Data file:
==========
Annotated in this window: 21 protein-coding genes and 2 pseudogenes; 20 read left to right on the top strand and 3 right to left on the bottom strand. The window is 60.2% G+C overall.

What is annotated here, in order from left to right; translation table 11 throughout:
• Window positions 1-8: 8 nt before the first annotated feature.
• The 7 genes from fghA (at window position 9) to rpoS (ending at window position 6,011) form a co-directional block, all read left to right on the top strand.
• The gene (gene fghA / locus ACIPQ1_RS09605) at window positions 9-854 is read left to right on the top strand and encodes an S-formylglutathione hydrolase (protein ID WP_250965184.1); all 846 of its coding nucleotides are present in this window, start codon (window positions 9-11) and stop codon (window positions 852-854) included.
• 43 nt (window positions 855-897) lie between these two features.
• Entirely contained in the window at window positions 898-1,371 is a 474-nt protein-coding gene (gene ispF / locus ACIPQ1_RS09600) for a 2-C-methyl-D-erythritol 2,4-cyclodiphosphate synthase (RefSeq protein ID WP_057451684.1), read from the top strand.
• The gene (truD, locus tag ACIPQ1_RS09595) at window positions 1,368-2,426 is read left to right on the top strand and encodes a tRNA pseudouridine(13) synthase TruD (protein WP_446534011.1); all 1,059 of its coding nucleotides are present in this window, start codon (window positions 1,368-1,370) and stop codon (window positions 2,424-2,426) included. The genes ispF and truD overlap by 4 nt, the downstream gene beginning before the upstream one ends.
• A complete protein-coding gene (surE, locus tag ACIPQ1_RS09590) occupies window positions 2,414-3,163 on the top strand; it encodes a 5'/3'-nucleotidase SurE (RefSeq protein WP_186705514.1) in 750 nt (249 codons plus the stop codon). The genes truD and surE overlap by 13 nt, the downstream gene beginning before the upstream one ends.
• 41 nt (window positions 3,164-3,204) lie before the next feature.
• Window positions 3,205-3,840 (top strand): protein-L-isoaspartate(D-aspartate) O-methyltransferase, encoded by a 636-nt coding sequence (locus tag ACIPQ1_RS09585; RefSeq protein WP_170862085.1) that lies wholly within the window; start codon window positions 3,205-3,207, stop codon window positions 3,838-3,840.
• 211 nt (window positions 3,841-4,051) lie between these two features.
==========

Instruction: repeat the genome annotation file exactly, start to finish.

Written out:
Annotated in this window: 21 protein-coding genes and 2 pseudogenes; 20 read left to right on the top strand and 3 right to left on the bottom strand. The window is 60.2% G+C overall.

What is annotated here, in order from left to right; translation table 11 throughout:
• Window positions 1-8: 8 nt before the first annotated feature.
• The 7 genes from fghA (at window position 9) to rpoS (ending at window position 6,011) form a co-directional block, all read left to right on the top strand.
• The gene (gene fghA / locus ACIPQ1_RS09605) at window positions 9-854 is read left to right on the top strand and encodes an S-formylglutathione hydrolase (protein ID WP_250965184.1); all 846 of its coding nucleotides are present in this window, start codon (window positions 9-11) and stop codon (window positions 852-854) included.
• 43 nt (window positions 855-897) lie between these two features.
• Entirely contained in the window at window positions 898-1,371 is a 474-nt protein-coding gene (gene ispF / locus ACIPQ1_RS09600) for a 2-C-methyl-D-erythritol 2,4-cyclodiphosphate synthase (RefSeq protein ID WP_057451684.1), read from the top strand.
• The gene (truD, locus tag ACIPQ1_RS09595) at window positions 1,368-2,426 is read left to right on the top strand and encodes a tRNA pseudouridine(13) synthase TruD (protein WP_446534011.1); all 1,059 of its coding nucleotides are present in this window, start codon (window positions 1,368-1,370) and stop codon (window positions 2,424-2,426) included. The genes ispF and truD overlap by 4 nt, the downstream gene beginning before the upstream one ends.
• A complete protein-coding gene (surE, locus tag ACIPQ1_RS09590) occupies window positions 2,414-3,163 on the top strand; it encodes a 5'/3'-nucleotidase SurE (RefSeq protein WP_186705514.1) in 750 nt (249 codons plus the stop codon). The genes truD and surE overlap by 13 nt, the downstream gene beginning before the upstream one ends.
• 41 nt (window positions 3,164-3,204) lie before the next feature.
• Window positions 3,205-3,840 (top strand): protein-L-isoaspartate(D-aspartate) O-methyltransferase, encoded by a 636-nt coding sequence (locus tag ACIPQ1_RS09585; RefSeq protein WP_170862085.1) that lies wholly within the window; start codon window positions 3,205-3,207, stop codon window positions 3,838-3,840.
• 211 nt (window positions 3,841-4,051) lie between these two features.